Sunday, September 21, 2008

Now That's a Dangerous Hunt

Sarah Palin has nothing on my friends in south central Indiana. She hunts moose. They hunt mushrooms. If you ask me, mushroom hunting is more dangerous.

After all, when I was growing up, my mom warned me to never eat a toadstool from the yard. They'll kill you, she said.

So you can imagine my surprise when I moved to south central Indiana and met people who not only hunt wild mushrooms, but eat them, too.

Apparently, this is pretty common there. So common, that people take vacations from work to go mushroom hunting. They even forecast the best days for mushroom hunting, based on changes in the climate.

Sometimes when the hunt is especially successful, generous mushroom hunters even bring their bounty of morels to work to share. I had to remind myself that they were trying to be friendly, and not secretly plotting to kill me.

I'm not kidding. The wrong mushroom can kill you, and only experienced mushroom hunters know the difference between yummy and deadly.

This explains why even today, when the climate is just right and my belly is rumbling for something special, I hunt for ... a jar of Green Giant.

Thursday, September 18, 2008

A Fine Wine

As a PR guy, I am an astute observer of human behavior, including my own. Lately, I've found myself wondering about the fate of the Meijer wine guy.

Meijer is a retail chain with a store near my home. I receive the Meijer circular at my home every Sunday in The Courier-Journal. The circular has a section highlighting wines. In the past, this section included a picture of Meijer's presumed wine expert, along with his weekly recommendation.

Meijer still publishes the circular. It still has wine recommendations. But the wine guy himself is no where to be found.

I'm not happy about it either. Even though I never met the wine guy, I guess I built a relationship with him. Now that he's gone, I've become skeptical of the recommendations from this nameless, faceless, corporate entity.

I also wonder what happened to the wine guy. Did he retire to the paradise of his own little vineyard? Was there a disfiguring cork accident?

I guess we'll never know until the wine guy resurfaces, perhaps at Costco or Wal-mart. In the meantime, I have just one question: Can anyone recommend something under $10 that goes well with pasta?

Sunday, September 14, 2008

Fit To Print?

It’s no secret reporters are being asked to do more with less. It’s affecting their morale, but is it affecting the news product? Based on my recent experiences with the Louisville Courier-Journal, I’d say that it is.

My friend, Todd Tucker, recently published his first novel. Todd was born and raised in New Albany, just across the bridge from the Courier-Journal. Additionally, his book, Over and Under, is set entirely in the newspaper’s coverage area. Oh, did I mention that Todd’s mother retired from the Courier-Journal.

For all I know, they all have Courier-Journal umbrellas, too.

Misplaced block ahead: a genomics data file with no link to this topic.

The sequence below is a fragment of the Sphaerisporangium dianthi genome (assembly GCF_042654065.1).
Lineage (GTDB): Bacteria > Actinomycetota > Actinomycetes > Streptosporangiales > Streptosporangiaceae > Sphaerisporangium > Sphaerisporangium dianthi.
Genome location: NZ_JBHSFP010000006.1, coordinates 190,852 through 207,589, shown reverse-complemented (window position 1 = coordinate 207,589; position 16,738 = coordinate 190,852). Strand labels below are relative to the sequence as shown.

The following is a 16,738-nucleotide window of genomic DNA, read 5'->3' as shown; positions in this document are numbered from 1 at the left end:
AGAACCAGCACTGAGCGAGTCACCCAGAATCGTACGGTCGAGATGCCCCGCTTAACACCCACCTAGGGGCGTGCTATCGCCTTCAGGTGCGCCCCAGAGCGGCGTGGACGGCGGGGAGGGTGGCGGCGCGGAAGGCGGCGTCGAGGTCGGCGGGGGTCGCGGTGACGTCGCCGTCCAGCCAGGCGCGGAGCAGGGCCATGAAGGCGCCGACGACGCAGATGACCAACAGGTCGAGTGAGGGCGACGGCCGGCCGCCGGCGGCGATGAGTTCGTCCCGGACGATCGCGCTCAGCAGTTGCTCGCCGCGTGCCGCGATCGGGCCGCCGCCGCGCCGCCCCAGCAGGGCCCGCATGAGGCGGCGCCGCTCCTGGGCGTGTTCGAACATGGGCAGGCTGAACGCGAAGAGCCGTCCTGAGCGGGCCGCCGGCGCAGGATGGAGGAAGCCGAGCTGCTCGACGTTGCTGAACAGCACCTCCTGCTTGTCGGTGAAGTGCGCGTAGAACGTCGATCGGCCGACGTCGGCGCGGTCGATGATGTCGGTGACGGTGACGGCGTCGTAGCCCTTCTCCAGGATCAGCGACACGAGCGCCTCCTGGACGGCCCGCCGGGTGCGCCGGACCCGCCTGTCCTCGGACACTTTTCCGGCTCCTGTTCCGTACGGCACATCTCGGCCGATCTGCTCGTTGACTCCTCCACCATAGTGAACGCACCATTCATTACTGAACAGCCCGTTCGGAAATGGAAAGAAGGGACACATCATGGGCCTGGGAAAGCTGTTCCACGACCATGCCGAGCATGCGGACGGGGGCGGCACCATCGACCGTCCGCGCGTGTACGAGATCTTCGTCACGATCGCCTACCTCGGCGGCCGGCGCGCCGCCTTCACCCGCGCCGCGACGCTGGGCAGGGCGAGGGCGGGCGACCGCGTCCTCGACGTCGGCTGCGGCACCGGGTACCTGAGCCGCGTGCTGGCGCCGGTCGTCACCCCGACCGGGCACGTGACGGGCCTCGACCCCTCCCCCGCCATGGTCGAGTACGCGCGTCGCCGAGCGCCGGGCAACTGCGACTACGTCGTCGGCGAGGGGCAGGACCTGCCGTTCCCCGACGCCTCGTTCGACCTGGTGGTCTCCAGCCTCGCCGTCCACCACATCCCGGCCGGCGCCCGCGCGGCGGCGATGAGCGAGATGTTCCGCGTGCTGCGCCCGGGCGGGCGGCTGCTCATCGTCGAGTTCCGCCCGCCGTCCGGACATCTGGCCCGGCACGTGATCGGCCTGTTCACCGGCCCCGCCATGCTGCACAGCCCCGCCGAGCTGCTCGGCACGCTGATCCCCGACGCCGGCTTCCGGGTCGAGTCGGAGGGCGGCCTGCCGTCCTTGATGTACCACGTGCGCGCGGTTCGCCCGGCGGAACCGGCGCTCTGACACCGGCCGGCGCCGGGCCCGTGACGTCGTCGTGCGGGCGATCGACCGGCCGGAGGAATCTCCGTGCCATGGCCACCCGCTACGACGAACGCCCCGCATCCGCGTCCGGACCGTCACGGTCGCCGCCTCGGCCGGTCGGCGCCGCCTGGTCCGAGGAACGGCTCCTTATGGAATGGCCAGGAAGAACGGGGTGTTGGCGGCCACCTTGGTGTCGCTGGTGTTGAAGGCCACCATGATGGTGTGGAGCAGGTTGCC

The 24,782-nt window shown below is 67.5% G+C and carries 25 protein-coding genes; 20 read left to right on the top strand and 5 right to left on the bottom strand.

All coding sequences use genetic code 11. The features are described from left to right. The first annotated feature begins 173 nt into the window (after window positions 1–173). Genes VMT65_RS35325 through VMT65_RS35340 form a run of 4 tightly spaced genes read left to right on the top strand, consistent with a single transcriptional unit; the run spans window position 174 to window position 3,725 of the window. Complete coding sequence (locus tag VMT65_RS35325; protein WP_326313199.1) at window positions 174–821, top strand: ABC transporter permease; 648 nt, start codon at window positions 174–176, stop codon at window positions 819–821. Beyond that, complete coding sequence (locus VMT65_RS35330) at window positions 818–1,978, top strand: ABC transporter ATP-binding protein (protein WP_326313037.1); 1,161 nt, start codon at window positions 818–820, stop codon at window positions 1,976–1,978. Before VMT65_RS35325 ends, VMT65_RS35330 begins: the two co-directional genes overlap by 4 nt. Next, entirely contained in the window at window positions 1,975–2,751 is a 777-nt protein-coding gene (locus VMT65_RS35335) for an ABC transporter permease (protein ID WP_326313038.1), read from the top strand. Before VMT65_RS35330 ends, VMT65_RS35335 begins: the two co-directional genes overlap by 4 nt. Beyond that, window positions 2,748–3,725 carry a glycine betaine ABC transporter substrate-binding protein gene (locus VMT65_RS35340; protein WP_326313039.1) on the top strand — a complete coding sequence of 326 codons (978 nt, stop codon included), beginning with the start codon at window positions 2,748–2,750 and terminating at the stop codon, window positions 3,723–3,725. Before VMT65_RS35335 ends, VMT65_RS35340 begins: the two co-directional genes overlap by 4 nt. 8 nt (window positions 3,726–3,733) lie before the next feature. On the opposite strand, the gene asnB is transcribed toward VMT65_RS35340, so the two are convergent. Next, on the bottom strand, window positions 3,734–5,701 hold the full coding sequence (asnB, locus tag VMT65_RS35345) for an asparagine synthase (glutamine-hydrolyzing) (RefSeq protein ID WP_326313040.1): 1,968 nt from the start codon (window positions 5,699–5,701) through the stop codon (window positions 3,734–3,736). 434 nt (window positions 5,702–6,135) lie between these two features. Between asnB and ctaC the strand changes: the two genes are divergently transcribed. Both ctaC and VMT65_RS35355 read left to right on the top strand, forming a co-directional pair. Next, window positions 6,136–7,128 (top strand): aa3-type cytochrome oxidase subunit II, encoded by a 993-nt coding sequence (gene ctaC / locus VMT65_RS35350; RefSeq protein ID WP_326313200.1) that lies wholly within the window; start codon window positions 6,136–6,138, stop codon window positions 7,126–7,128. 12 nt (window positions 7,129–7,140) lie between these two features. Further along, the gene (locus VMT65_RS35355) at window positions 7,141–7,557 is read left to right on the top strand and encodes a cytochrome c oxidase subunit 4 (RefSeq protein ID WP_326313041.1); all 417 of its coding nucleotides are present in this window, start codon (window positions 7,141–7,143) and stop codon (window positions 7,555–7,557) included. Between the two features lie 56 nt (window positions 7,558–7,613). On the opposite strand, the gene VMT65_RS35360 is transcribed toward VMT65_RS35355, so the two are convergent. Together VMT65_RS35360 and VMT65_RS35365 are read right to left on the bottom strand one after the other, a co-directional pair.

My point is that the C-J has every reason to cover Todd’s book. So why won’t anybody return my calls or e-mails?

Book editor? No dice. Features editor? Not a chance. Indiana editor? Forget about.

The C-J is a Gannett paper. Gannett is cutting jobs. Even before that, some positions in Louisville weren’t being backfilled.

What does this have to do with Todd’s book? Maybe the Courier-Journal’s staff is so overloaded that reporters lack the time, interest and desire to pursue, discuss or even return e-mails about anything remotely outside their daily scope.

Of course, then again, maybe I’m wrong. Maybe they’ve carefully vetted Todd’s book and it just doesn’t meet their litmus test.

I’d like to talk to the C-J’s ombudsmen to find out, but she won’t return calls either. You see, her position was among those eliminated.

Monday, September 8, 2008

A Just Cause?

So you figure people who subject themselves to tear gas, plastic handcuffs and a night in jail must have something important to say.

Not necessarily.

While attending the Republican National Convention, I talked to several people who were arrested on everything from misdemeanor unlawful assembly to felony rioting following a clash with police along the Mississippi River in St. Paul.

Their message? I'm not sure ... and neither were they.

The first guy, who was released with no charges after eight hours in the company of the city, said he "got caught up with the wrong crowd." When I pressed for details, he said he was "just trying to eat a sandwich" when police came.

Shortly after this conversation, I encountered two other protestors. One was charged with a misdemeanor; the other with a felony. With so much at risk, they could certainly enlighten me on the urgency of their civil disobedience.

"We were just trying to get to the concert," one explained.

Oh, well. I guess dissent was alive and well at the RNC, even if only for dinner and a show.

Sunday, September 7, 2008

One Flexible Guy

I just got back from the Democratic and Republican national conventions where I was working on a bike-sharing program with Humana. I met a lot of interesting folks: mayors, councilmen and women, Congressmen and women, media representatives and Twister Man.

That's right. Twister Man.

Twister Man showed up at our Freewheelin booth at the DNC late one evening sporting a multicolored afro, Twister boxer shorts and a Twister game board as a cape. Despite his girth, he bragged of great flexibility.

Twister Man expressed an interest in riding one of our bikes until I told him it would require a driver's license and a credit card.

"Twister man has bad credit," he explained.

Thankfully, it doesn't take a good credit score to fight crime.

Stay safe Twister Man.

And good luck repairing that bad credit.